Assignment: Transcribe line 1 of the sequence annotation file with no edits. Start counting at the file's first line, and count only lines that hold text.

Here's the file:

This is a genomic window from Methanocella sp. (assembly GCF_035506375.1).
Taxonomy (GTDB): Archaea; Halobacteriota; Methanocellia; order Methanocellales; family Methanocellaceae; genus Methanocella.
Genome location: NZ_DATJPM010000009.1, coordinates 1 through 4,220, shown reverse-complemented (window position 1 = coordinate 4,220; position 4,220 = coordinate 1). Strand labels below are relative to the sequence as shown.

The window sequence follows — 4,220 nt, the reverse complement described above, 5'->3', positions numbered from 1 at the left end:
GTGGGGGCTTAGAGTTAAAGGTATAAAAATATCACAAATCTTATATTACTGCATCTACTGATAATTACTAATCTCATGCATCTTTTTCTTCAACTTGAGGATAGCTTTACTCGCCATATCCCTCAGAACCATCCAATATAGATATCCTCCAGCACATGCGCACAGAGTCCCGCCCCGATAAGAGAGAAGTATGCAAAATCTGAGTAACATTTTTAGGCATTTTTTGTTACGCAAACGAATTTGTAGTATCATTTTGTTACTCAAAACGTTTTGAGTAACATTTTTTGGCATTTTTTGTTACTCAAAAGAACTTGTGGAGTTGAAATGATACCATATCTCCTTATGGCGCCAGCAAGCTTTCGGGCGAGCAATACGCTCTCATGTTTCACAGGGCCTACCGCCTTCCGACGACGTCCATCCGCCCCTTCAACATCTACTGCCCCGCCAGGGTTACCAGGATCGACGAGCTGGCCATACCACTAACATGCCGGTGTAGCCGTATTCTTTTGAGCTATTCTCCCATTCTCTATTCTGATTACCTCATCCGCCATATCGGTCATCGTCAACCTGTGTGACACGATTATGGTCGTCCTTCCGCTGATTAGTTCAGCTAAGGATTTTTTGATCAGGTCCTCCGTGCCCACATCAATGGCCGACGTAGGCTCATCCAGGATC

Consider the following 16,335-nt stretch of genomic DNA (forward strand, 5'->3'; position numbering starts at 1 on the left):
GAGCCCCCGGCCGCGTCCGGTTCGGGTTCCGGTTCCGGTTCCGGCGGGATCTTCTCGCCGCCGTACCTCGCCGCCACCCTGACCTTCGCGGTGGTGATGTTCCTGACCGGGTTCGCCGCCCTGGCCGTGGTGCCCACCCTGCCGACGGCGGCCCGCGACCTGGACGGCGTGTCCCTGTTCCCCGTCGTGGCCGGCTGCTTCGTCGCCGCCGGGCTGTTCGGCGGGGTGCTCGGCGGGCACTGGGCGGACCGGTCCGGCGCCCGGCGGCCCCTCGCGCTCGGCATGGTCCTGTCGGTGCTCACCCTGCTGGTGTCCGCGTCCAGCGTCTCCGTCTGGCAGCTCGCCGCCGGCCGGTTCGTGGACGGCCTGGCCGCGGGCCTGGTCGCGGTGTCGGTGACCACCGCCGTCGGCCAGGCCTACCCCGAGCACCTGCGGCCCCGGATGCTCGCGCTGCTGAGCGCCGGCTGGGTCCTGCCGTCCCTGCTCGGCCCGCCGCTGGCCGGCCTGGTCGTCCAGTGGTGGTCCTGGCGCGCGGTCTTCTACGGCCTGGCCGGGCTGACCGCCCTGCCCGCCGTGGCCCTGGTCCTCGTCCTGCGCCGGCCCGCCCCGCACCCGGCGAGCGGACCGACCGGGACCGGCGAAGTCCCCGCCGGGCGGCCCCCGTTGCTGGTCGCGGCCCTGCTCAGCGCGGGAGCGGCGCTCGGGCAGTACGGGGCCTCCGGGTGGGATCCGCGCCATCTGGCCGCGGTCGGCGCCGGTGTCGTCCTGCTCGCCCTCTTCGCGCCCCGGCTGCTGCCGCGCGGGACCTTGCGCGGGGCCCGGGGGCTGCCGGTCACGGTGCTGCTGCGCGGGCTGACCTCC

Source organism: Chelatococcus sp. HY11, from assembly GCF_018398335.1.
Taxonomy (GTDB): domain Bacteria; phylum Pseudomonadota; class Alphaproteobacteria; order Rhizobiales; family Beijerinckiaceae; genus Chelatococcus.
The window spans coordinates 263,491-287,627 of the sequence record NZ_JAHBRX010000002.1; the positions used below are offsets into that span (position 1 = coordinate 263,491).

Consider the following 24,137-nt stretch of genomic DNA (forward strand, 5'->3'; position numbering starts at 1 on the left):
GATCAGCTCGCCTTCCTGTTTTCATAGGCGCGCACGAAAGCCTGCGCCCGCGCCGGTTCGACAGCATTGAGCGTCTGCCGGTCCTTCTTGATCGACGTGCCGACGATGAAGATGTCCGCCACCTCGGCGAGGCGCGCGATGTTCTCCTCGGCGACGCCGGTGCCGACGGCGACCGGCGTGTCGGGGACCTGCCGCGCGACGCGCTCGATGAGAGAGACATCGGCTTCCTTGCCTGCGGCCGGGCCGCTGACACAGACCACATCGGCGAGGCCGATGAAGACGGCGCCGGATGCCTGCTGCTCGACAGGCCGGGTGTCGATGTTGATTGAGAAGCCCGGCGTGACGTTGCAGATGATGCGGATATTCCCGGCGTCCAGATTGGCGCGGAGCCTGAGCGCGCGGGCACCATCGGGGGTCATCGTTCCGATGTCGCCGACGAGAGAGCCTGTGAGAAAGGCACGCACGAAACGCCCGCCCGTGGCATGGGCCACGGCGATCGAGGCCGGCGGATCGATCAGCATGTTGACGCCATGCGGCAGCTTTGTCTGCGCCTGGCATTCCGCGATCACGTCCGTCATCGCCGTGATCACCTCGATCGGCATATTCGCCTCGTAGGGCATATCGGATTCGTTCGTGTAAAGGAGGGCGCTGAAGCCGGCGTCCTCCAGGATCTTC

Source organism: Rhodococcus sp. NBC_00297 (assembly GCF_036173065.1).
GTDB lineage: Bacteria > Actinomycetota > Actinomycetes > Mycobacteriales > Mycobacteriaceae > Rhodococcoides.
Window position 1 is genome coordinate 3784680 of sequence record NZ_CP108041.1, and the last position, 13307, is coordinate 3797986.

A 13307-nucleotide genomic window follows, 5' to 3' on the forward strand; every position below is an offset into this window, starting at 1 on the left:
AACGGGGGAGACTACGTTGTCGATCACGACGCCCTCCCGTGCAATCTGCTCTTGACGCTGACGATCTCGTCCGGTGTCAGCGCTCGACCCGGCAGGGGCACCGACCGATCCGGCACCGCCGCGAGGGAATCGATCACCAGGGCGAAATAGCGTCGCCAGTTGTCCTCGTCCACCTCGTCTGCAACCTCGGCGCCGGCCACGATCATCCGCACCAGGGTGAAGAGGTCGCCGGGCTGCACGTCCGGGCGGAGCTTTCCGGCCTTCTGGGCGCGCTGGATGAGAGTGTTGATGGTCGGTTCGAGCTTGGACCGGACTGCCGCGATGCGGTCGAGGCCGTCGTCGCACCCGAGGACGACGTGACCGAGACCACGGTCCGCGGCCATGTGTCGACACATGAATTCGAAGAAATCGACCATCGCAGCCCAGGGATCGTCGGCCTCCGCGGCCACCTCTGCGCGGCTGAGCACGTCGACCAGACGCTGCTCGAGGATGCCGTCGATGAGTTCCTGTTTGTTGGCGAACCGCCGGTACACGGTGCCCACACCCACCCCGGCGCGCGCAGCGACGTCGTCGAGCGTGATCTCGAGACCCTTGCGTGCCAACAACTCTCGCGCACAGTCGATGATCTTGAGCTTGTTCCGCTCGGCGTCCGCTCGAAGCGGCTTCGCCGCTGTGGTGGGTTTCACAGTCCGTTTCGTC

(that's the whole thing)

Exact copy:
This is a genomic window from Methanocella sp. (assembly GCF_035506375.1).